Nevertheless, I recall in the post-Ivan period when, in this verycolumn, I pointed out the need for legislation to forcibly evacuate residents who live in disaster-prone areas. This, of course, takes in mind the fact that close to half a million persons in this country live on lands for which they have no legal claim, and some estimate that as many as a million do. Despite the improvement in housing solutions evidenced by the reducing household sizes by almost two persons fewer since Gilbert, too many uncensused persons live on unliveable lands. Persons inhabiting slippery slopes, gully banks, flood plains and river beds. In another column, the genesis of this problem and government irresponsibility in making this occur, will be discussed. Nonetheless, unplanned settlements are a major challenge.
Yet, an interesting twist to this is that a large number of communities are disaster-prone, and one wonders how much state corruption or negligence was involved. Two years ago, it was revealed that of the applications which are rejected by the government watchdog, National Environment Planning Agency, more than 50 per cent of them are subsequently approved by the political directorate. Therefore, it is not surprising that upscale communities teeter on hillsides and gorges just like the squatters. A community like New Haven, despite the residence of a large number of my friends and 'parisheenas', should never have been approved for anything except wetlands.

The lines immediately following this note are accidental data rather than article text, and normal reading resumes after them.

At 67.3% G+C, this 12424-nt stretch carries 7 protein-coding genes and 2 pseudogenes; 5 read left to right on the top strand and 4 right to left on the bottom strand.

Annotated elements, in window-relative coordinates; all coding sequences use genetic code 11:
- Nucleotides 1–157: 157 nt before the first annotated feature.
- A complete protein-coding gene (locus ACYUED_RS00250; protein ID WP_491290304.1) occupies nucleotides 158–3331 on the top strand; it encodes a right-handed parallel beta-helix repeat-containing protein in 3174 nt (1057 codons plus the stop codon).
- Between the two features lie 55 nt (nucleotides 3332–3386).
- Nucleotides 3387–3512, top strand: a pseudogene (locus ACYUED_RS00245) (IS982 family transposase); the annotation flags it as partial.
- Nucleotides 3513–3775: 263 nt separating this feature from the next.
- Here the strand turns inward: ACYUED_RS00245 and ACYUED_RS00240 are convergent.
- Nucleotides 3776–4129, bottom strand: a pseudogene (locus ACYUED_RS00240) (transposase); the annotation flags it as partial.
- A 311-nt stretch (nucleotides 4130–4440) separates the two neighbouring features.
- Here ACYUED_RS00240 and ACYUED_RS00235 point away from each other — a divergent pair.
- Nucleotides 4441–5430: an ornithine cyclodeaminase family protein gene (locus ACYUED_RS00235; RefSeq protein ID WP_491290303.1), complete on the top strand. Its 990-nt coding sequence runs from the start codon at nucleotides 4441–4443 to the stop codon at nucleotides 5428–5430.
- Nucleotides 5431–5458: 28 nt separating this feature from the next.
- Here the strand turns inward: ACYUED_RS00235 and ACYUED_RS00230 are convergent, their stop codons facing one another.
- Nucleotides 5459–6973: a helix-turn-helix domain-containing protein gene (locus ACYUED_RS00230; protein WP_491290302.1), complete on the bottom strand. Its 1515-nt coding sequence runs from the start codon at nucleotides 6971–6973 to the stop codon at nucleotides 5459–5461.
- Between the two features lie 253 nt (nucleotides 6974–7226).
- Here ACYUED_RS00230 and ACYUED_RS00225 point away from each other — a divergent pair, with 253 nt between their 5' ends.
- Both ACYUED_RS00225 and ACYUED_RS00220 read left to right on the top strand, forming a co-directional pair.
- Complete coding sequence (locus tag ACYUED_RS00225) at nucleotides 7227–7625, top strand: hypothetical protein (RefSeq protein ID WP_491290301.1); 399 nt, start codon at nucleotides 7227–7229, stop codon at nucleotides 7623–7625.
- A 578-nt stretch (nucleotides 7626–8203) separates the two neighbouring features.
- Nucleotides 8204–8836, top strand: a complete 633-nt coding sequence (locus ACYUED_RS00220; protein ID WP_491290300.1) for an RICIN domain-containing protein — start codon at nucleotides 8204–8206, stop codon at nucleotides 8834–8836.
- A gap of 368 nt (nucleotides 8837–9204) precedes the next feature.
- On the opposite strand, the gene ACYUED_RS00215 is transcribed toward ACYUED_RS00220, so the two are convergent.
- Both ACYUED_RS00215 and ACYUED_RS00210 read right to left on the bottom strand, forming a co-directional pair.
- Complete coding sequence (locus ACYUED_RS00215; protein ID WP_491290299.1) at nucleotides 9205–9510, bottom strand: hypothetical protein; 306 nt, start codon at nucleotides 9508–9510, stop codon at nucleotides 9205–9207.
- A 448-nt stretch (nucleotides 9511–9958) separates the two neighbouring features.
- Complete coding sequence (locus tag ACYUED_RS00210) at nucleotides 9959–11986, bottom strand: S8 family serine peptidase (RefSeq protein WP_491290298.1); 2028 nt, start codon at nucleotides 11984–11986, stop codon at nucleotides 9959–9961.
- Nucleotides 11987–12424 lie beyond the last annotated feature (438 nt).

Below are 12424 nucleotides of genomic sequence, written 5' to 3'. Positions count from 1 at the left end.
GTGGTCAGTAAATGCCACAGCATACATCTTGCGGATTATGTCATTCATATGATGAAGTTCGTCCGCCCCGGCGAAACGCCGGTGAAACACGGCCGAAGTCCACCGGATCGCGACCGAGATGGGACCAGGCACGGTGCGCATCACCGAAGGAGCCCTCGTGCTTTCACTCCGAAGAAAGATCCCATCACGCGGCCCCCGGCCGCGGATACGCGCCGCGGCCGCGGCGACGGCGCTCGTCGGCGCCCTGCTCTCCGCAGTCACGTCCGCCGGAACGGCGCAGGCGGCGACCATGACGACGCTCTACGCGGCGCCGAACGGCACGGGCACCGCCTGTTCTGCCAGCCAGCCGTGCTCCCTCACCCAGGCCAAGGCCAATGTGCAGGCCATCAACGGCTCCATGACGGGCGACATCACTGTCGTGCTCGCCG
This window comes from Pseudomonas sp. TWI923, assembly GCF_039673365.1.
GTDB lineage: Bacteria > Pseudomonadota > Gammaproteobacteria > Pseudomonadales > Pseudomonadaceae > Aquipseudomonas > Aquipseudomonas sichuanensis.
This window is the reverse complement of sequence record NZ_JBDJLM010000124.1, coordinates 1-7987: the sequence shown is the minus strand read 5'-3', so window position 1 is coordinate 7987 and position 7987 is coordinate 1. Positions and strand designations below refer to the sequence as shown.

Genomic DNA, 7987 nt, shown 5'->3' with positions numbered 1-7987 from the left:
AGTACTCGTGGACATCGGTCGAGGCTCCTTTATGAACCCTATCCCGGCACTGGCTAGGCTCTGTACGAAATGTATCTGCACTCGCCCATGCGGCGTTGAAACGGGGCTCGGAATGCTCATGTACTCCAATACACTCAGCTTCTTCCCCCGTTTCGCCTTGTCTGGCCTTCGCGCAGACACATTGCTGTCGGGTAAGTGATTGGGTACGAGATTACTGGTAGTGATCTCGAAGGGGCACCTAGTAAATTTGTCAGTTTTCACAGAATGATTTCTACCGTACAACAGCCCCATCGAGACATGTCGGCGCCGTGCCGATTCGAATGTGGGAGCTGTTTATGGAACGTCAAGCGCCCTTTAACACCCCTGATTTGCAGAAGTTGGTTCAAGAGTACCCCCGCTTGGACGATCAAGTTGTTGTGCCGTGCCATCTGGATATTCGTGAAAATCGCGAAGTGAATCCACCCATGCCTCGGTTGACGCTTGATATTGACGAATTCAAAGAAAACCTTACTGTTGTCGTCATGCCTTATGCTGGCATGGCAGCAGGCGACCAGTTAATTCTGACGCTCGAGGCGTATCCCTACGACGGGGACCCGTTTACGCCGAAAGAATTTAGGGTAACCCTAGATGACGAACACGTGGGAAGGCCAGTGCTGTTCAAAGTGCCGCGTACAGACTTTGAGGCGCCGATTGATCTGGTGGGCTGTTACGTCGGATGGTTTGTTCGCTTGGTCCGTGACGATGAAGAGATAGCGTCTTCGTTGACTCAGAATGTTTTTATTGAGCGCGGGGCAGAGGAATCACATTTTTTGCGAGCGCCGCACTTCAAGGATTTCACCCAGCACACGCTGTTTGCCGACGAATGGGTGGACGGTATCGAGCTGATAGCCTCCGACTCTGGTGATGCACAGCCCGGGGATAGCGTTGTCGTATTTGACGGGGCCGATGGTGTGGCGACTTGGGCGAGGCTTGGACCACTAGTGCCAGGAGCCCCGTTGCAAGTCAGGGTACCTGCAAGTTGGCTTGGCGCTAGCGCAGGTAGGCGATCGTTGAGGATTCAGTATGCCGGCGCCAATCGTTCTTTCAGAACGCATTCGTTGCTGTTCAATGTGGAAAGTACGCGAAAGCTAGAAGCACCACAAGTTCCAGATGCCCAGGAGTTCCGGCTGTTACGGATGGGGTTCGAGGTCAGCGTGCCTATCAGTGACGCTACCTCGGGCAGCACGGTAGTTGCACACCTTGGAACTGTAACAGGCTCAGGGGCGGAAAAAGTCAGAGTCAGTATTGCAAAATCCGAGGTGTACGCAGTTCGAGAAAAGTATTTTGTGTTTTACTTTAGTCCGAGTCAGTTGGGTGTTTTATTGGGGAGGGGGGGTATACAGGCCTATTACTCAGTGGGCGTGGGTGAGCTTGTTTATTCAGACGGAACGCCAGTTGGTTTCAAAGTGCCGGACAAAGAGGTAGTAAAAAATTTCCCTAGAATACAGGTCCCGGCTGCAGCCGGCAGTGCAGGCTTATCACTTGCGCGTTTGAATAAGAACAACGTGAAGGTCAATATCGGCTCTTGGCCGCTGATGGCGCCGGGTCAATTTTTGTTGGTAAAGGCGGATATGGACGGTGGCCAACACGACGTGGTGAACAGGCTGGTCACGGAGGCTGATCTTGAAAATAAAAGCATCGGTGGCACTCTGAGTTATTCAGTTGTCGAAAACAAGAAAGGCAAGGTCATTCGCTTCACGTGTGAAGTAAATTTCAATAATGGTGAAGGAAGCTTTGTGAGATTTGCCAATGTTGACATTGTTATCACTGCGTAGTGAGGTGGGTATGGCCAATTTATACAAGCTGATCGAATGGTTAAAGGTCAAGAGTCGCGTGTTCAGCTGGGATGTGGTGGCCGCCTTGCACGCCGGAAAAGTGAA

Greater Portmore is only greater in the sense that it is a prime crocodile habitat and made with incomplete drains. Greater is the problem that in moderate floods, crocodylus acutus, the third largest crocodilian and the only native animal in Jamaica that can kill a human, has easy access to people's verandas, their dogs, cats and toddlers. Asinine legislators enacted laws to protect the creatures but none to protect its habitat. My cup is full to the brim.
Still, this hurricane presented a fillip for the government, which is facing a crisis of another sort. Our net international reserves are at the lowest in years and the agreement with the International Monetary Fund (IMF) is still not signed after a period in which a woman could easily have conceived and given birth. And the Man a Yard and the fat man are in Parliament doing politics.